“Doug,” Andy said seriously, “You and I both heard that noise and I’ve been standing right next to you the whole time. I didn’t do that, dude.”
“Fine,” I said, “Someone put that there to freak out people like us who were coming here to check it out.”
“I don’t know,” said Andy. “It looks like it was only drawn there a minute ago, like it was just scratched into the ground. Look at the piles of dirt around each letter. If this had been here for a while, they would have blown away in the wind.”
“Come on,” I said, actually surprised to find myself being the brave one. “There are supposed to be some ruins of old Dudleytown houses at the end of this road. Maybe we can spend the night there.”
As we left Dark Entry Road and entered the dense forest, the final crimson rays of sunlight faded to gray behind the stone foundation of an eighteenth century house.
“There’s nothing left of this place but some stones,” Andy said, peering over the edge of the foundation.
Suddenly a white circle of light moved across the trees.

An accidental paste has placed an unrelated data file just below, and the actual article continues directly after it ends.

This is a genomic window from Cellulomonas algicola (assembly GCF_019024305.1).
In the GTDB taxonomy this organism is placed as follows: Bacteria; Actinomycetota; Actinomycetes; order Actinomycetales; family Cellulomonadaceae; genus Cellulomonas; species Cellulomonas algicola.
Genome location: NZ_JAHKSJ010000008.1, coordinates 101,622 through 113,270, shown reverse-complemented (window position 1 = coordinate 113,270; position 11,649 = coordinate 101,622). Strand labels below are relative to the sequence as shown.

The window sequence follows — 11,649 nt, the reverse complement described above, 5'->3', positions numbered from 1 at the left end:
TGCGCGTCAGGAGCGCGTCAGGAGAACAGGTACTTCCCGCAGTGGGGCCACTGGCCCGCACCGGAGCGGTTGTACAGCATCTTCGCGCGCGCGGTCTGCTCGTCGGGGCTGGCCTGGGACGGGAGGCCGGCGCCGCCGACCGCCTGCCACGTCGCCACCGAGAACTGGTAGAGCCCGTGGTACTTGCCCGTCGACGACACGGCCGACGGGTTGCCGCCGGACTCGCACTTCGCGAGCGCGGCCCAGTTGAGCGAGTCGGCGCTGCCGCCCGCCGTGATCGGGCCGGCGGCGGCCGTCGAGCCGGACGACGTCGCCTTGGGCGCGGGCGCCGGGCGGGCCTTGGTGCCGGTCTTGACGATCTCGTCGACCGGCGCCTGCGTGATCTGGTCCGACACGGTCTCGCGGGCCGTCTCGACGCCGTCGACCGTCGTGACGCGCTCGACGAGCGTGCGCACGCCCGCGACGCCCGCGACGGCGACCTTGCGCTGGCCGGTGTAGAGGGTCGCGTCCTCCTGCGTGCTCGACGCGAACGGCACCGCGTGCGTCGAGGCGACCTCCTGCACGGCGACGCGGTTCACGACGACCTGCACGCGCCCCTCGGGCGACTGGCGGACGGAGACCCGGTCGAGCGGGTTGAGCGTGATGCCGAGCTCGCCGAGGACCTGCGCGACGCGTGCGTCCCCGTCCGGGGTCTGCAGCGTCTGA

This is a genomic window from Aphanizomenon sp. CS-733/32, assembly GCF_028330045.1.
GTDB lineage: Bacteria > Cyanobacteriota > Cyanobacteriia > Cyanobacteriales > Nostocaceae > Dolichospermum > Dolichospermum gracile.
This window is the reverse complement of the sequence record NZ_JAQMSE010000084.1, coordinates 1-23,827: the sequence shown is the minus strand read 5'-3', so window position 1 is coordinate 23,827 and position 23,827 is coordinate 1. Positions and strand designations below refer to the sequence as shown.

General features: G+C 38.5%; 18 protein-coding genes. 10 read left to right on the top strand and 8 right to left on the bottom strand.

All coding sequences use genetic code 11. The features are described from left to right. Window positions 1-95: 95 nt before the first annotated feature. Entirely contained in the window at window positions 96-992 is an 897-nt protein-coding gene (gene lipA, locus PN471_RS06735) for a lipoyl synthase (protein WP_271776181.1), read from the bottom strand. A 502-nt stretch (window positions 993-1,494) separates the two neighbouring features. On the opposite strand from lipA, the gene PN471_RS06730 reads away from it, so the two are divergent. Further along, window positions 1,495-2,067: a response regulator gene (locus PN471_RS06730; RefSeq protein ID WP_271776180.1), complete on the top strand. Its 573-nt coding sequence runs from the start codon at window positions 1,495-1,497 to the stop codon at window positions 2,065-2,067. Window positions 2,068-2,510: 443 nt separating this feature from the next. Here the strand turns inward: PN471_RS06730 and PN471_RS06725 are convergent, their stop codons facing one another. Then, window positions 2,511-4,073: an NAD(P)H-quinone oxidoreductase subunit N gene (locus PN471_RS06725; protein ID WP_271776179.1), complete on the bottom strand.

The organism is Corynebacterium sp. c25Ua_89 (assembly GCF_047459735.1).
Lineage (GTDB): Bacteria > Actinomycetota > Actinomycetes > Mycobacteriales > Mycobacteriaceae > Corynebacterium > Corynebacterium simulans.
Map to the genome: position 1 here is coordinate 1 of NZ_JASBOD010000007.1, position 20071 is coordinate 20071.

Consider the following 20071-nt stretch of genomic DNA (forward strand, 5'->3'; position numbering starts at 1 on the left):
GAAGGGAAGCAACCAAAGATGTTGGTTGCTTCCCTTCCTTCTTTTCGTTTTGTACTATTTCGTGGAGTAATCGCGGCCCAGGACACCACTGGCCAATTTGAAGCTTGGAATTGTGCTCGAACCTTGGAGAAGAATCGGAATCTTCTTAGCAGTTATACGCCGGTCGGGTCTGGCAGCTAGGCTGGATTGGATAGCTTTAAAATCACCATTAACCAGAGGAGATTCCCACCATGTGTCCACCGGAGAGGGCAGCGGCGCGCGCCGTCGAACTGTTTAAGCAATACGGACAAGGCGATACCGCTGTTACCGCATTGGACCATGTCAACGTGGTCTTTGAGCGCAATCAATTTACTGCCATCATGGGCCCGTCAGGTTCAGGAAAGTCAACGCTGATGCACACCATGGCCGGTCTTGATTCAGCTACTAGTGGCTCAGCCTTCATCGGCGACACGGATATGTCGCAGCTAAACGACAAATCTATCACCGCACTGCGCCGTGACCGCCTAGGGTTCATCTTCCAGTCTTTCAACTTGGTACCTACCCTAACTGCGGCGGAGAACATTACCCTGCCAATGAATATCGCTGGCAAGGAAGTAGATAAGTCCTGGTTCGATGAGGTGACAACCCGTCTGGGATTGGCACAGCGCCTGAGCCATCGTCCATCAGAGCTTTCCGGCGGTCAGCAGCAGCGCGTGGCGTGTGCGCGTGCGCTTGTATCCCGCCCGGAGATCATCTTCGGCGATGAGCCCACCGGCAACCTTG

“Don’t turn the flashlight on yet,” I said. “Let’s wait until it’s really dark.”
“Uh, Doug, I-I didn’t turn on my flashlight,” Andy stammered. “Did you?”
I felt the hairs on the back of my neck stand up.
“No,” I whispered.
“Then what’s that?” Andy said pointing at three white glowing orbs dancing among the trees.
Not waiting for my reply, Andy took off, running deeper into the woods.
“Wait for me, dude!” I shouted, following my friend. I’ve got Satan telling me never to return and now weird orbs flying around. Now was not the time for the two of us to separate.
Andy stopped running and I practically crashed into him.
“It’s really dark,” Andy said, trying to catch his breath. “I’m going to put my flashlight on so we can find our way back.”
“What about those white floating things?” I asked nervously.
“I don’t see them any more,” Andy replied, clicking on his light. “I think we should head back.”
“Yeah,” I agreed. “We’re totally telling Mike and Jordan we got lost. I don’t care how much grief I get. Now let’s get the heck out of here.”
Andy’s eyes suddenly opened wide. Looking down, he began grabbing at his shirt and pants. “Doug, get them off of me!” he shouted. “Get them off!”
I shined my light along Andy’s body but I saw nothing.
“Get what off of you?” I asked, alarmed by the terror in my friend’s eyes. “There’s nothing on you, Andy!”
“The bugs!” Andy screamed, clawing at his clothes, his face contorted into a mask of horror. “They’re crawling all over me. Get them off of me! THEY’RE EATING ME ALIVE! DOUG, HELP!”
“They’re not real, Andy!” I screamed, recalling stories I had heard about people in Dudleytown suffering from hallucinations. “It’s just in your mind! Dude, you have to focus on me. Andy, focus!”